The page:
Florida's Chinese Drywall Crisis and Indoor Air Quality Concerns

Dry Wall

In light of the recent concern over the presence of Chinese Drywall in a number of homes in Florida, Louisiana, Texas and Colorado, it is a good time for all of us to start thinking about the quality of the air in our homes.

Those of us who live in cities and polluted areas tend to worry about the dirty air outside, however we often overlook the quality of the air indoors. Dust mites, dander, pollen and other contaminants can aggravate allergies and asthma and create general air pollution in the home. While it is common knowledge that carpet, paint and other materials used to build new houses tend to omit Volatile Organic Compounds (VOCs), the discovery that drywall used in homes throughout many states may be emitting sulfur dioxide, is causing a great deal of worry for homeowners concerned about the health of their families and the value of their homes.

According to an article in the Wall Street Journal, tests have found that the drywall emits sulfur-based gasses which cause sulfurous odors and tend to corrode common metals such as copper (frequently used in heaters, air conditioners and other electrical equipment).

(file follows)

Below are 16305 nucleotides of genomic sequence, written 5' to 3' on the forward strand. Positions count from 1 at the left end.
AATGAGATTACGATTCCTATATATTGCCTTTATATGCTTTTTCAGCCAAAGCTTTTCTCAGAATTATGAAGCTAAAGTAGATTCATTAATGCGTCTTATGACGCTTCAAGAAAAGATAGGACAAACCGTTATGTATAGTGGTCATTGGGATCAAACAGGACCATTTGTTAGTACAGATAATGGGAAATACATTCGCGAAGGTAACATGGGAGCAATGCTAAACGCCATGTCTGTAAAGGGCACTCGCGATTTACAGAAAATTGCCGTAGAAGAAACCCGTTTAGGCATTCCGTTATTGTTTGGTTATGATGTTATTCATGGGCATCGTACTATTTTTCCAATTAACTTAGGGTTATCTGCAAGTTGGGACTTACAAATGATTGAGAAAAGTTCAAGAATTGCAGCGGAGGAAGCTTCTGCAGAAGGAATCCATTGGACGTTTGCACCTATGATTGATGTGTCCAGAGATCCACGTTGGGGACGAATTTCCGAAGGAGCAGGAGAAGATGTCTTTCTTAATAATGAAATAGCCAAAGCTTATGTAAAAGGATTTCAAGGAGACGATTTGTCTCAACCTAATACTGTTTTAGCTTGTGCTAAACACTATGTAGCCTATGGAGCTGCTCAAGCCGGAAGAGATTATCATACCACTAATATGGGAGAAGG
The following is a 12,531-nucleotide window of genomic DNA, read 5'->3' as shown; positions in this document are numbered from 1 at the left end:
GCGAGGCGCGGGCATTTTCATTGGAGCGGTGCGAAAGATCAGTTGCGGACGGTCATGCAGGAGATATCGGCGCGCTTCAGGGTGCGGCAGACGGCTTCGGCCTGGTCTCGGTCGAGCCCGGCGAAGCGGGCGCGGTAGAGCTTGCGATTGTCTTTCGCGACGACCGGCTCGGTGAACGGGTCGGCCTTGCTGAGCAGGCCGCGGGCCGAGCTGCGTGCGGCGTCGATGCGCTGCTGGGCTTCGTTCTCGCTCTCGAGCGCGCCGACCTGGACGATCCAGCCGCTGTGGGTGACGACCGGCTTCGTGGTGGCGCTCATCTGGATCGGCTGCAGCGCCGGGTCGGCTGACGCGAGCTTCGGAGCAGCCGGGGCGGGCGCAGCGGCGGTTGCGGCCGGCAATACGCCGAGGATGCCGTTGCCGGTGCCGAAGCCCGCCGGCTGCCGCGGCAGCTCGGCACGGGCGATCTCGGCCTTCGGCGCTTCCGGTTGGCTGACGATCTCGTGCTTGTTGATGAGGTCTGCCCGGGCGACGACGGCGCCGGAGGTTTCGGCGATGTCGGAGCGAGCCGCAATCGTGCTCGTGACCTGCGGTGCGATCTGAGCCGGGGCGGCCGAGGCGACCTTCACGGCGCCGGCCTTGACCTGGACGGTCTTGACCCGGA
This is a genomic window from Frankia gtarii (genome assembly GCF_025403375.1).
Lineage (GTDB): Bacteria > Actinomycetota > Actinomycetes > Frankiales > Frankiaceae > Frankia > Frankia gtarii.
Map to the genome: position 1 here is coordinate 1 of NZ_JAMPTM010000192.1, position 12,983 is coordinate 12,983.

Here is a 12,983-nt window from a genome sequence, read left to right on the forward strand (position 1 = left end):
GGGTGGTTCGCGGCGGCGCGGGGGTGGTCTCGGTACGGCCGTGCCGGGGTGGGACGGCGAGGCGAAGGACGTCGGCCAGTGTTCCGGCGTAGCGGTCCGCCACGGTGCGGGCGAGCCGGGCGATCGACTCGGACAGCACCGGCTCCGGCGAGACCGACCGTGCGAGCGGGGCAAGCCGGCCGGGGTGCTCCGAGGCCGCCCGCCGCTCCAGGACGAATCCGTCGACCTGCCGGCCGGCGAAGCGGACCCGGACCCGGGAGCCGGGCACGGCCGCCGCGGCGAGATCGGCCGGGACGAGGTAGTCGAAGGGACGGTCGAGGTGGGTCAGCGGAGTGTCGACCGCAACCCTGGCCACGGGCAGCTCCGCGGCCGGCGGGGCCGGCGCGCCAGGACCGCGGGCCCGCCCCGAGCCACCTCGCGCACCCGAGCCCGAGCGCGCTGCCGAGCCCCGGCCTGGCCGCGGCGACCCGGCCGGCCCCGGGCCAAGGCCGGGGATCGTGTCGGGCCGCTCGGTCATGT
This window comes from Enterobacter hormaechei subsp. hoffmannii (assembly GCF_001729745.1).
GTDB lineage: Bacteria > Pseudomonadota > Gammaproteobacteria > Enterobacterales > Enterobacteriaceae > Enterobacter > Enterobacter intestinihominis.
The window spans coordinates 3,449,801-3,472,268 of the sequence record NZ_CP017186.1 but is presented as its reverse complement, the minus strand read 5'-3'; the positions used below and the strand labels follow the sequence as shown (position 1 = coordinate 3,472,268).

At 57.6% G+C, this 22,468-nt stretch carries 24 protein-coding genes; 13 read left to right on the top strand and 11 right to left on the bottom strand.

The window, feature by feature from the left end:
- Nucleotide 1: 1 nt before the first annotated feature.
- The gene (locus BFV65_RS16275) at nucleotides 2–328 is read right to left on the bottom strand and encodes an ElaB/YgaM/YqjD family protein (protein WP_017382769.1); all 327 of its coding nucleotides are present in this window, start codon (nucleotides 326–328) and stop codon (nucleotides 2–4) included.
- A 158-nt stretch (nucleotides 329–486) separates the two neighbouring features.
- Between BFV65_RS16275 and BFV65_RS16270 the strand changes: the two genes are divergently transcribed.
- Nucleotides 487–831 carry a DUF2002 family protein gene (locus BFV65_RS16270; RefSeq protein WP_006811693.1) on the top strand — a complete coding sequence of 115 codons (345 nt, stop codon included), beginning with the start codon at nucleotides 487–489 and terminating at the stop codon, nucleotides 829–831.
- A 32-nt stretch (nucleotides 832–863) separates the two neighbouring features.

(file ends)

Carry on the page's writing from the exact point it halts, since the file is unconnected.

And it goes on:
New Rabbit Air customer Alan B., called us in search of relief from the effects of Chinese Drywall in his Florida home. Alan has suffered a scratchy throat which his doctor attributes to sulphur emitted by the drywall. “We purchased an air purifier in hopes that it would help with the discomfort,” says Alan.

Chinese drywall is made with a coal byproduct called fly ash which contains silica and aluminum silica, hazardous only in dust form. Particle filters such as HEPA filters will help to remove these compounds from the air if they become airborne. Fly ash also contains a blend of heavy metals, including mercury and beryllium. These are toxic in dust form and also evaporate slowly to become toxic gasses. Charcoal-based activated arbon, found in the charcoal filters of few HEPA based air purifiers, can effectively adsorb these toxins and also reduce the sulfurous odor in the air.

Those unaffected by Chinese drywall should still be aware of the toxins in their own homes. Volatile organic compounds from paint, paint thinners, toner from printers and copiers, new carpet, and cleaning products can be harmful to the lungs. Second hand smoke is also a reality for those living with smokers.

According to the EPA, “studies found levels of about a dozen common organic pollutants to be 2 to 5 times higher inside homes than outside, regardless of whether the homes were located in rural or highly industrial areas.”

Increasing air circulation in the home and eliminating toxins and harmful particles with a HEPA air purifier can help make the environment in our homes more comfortable while reduce allergy and asthma symptoms.

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